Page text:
Wed, Jan 16, 2013 - Page 5 News List

Beigang school draws criticism for alleged plans to round up stray dogs

By Liao Shu-ling and Jake Chung  /  Staff reporter, with staff writer

An animal rescue group on Thursday accused National Beigang Senior High School of setting a bad example for its students by calling for all stray dogs to be rounded up indiscriminately, regardless of their behavior.

According to its Facebook post, the Animal Rescue Team Taiwan received complaints from several of the school’s faculty members and students claiming that the dean, Tsai Mang-feng (蔡孟峰), had announced during a flag-raising ceremony on Jan. 7 that people should not feed stray dogs and that the school had asked the Yunlin County Government’s animal disease control center to help it round up stray dogs on school grounds.

The post also said that the school was indiscriminate in rounding up the animals and had even removed and was preparing to euthanize a dog nicknamed “Coffee” (咖啡), that many in the school cared about.

The school, in particular the dean’s office, was bombarded with messages from dog lovers and netizens calling for the school to overturn its decision, but Tsai said that the announcement had been made following numerous reports of students and faculty members being chased by stray dogs over the past two weeks.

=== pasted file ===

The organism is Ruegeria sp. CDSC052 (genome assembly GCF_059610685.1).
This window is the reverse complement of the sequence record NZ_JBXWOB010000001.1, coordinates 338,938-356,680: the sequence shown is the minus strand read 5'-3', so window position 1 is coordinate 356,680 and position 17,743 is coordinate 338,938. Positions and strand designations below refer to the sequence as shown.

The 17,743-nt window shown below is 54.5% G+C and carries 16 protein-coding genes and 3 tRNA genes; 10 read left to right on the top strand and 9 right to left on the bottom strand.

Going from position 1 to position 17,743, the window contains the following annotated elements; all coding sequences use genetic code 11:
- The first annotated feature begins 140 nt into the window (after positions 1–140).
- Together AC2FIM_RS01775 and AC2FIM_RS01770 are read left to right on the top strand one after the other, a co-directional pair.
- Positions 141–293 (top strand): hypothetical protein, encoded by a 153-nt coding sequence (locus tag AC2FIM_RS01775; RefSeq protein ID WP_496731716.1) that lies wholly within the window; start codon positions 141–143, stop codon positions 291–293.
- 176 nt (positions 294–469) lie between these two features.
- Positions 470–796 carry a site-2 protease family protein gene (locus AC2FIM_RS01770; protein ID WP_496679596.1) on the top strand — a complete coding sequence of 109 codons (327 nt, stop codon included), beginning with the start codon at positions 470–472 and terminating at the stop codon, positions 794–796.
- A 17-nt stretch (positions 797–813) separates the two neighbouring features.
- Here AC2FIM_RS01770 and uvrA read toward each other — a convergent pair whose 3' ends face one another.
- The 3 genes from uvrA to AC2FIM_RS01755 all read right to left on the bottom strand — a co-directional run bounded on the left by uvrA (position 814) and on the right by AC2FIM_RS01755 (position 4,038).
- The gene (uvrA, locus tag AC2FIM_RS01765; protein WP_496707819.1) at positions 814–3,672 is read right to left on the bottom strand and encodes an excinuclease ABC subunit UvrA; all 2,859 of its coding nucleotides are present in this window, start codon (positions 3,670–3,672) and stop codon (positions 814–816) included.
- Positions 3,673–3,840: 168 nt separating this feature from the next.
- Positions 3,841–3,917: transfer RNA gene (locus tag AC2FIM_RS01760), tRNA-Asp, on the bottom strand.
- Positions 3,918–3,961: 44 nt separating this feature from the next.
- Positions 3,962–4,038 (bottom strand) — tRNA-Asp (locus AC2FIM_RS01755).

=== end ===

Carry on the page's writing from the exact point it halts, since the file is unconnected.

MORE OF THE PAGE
Tsai said the school acted on the recommendation of its faculty and also in response to recent reports of a young boy who was mauled by stray dogs and had to receive about 100 stitches.

Tsai added that the decision had been made because stray dogs had also attacked multiple staff members and students.

Tsai said that ideally, stray dogs on the school’s premises would have been rounded up before Jan. 9, but that currently only one had been caught and put up for adoption.

The school does not intend to round up all stray dogs, only those that are aggressive and attack or chase people, Tsai said, adding that Coffee was still on the school grounds.

As for the dog that has been caught, if the school decides that the dog is not aggressive, it will allow its faculty staff to adopt it to spare it from the fate of being put down, Tsai said.

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